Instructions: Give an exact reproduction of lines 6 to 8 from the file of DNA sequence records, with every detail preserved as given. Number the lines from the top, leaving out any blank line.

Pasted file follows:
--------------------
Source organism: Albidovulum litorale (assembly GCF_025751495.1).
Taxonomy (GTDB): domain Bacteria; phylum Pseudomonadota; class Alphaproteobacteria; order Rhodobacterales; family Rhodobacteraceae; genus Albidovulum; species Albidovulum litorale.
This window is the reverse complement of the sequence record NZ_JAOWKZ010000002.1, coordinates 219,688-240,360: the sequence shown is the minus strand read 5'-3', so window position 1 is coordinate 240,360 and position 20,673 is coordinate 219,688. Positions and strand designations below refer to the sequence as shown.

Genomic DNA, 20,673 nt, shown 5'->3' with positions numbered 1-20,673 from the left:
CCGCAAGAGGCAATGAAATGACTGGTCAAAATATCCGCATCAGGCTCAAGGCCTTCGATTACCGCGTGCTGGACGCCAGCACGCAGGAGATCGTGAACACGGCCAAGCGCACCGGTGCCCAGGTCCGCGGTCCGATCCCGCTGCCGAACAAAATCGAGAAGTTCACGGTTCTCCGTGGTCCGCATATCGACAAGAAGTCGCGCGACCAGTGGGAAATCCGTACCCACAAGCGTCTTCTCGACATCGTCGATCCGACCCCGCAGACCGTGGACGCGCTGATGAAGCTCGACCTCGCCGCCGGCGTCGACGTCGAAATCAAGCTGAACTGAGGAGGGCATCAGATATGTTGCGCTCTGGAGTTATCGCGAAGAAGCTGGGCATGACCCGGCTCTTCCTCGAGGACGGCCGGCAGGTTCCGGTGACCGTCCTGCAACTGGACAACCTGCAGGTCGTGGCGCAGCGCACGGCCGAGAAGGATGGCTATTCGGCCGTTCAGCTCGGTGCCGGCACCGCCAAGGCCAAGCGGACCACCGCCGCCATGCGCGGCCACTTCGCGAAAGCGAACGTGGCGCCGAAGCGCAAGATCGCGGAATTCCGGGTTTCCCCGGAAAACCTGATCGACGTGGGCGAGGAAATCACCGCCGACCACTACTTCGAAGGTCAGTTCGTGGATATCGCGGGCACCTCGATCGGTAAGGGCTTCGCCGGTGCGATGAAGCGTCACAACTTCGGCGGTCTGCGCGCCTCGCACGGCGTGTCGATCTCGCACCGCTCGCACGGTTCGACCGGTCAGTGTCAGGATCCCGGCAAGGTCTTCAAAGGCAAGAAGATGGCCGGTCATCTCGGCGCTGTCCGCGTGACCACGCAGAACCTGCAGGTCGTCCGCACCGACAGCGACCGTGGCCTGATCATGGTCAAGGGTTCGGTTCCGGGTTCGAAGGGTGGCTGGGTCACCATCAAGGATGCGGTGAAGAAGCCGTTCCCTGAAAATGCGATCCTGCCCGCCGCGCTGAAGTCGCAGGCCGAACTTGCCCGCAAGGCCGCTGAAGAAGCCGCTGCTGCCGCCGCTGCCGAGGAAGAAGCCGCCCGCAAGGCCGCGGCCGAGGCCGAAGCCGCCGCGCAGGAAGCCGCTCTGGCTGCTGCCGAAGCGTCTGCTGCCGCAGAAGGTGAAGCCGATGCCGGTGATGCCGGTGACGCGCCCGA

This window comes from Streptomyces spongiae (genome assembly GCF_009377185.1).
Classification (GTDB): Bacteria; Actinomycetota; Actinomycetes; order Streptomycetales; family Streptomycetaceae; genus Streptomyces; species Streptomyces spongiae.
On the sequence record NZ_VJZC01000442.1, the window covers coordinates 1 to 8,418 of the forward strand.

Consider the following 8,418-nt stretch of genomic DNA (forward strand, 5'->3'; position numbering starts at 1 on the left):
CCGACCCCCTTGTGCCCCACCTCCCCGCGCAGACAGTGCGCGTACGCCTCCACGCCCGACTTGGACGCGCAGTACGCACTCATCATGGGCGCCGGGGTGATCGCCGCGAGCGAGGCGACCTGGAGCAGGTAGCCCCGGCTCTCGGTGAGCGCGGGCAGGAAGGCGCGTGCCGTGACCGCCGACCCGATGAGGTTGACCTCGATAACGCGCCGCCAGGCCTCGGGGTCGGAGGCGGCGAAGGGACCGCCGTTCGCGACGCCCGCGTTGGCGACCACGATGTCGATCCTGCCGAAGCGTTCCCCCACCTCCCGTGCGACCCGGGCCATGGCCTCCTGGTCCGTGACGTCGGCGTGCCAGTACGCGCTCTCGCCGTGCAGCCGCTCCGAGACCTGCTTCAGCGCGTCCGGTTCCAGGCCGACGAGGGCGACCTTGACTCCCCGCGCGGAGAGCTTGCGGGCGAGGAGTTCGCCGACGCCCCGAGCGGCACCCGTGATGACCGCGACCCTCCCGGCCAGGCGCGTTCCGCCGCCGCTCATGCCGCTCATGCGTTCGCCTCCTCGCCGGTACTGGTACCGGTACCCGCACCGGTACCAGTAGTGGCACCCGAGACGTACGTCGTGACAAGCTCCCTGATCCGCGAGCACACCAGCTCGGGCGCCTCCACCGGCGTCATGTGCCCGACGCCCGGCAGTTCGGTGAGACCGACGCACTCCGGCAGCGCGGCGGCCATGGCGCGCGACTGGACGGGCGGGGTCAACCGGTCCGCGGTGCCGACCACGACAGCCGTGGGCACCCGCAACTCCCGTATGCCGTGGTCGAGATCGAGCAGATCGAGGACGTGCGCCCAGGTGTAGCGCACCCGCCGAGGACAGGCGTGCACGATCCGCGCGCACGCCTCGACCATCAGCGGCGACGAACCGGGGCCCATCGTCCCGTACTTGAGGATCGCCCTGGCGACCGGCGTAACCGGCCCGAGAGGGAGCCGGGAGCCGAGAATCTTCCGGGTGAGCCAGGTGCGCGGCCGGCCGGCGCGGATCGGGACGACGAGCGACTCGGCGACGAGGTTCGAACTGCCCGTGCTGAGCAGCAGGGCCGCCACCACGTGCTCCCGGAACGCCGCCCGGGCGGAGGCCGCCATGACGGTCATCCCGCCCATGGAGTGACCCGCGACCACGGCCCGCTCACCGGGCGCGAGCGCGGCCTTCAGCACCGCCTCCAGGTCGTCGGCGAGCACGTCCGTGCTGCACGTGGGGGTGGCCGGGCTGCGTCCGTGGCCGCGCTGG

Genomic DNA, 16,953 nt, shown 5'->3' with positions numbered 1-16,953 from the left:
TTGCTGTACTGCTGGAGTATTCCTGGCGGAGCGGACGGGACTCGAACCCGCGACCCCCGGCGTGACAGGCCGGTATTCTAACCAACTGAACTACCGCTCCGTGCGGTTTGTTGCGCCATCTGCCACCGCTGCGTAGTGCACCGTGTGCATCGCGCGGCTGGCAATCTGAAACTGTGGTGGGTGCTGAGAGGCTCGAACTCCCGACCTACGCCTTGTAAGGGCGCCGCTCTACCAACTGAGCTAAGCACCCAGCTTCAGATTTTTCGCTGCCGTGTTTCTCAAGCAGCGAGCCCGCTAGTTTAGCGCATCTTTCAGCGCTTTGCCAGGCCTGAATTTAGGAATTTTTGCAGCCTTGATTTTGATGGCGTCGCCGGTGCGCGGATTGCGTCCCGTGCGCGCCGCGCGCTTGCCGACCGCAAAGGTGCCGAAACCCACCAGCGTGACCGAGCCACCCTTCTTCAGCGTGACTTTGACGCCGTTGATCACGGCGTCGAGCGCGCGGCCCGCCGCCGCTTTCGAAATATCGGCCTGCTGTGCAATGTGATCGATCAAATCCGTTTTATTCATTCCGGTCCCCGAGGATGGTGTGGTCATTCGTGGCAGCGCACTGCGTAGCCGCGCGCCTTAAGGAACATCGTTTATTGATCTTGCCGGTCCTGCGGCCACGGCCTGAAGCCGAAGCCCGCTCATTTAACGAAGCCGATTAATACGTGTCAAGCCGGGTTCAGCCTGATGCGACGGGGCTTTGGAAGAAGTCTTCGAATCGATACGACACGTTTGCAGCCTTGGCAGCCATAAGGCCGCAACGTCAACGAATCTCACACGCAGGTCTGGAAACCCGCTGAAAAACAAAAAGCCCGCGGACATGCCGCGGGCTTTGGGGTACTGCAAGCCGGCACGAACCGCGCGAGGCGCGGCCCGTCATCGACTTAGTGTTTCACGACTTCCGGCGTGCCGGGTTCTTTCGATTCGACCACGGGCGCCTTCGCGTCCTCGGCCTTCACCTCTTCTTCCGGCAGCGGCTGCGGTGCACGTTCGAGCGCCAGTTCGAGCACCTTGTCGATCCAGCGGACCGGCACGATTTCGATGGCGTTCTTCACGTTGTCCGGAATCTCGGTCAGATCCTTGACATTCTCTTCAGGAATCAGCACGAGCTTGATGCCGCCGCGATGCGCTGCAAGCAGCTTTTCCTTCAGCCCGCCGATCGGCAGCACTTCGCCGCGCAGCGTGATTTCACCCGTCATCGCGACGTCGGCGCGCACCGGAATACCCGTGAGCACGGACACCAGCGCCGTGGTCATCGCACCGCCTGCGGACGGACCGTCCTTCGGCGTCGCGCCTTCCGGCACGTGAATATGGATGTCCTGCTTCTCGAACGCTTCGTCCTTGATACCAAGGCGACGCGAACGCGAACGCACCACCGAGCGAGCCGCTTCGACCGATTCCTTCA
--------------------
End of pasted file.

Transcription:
This window comes from Streptomyces spongiae (genome assembly GCF_009377185.1).
Classification (GTDB): Bacteria; Actinomycetota; Actinomycetes; order Streptomycetales; family Streptomycetaceae; genus Streptomyces; species Streptomyces spongiae.
On the sequence record NZ_VJZC01000442.1, the window covers coordinates 1 to 8,418 of the forward strand.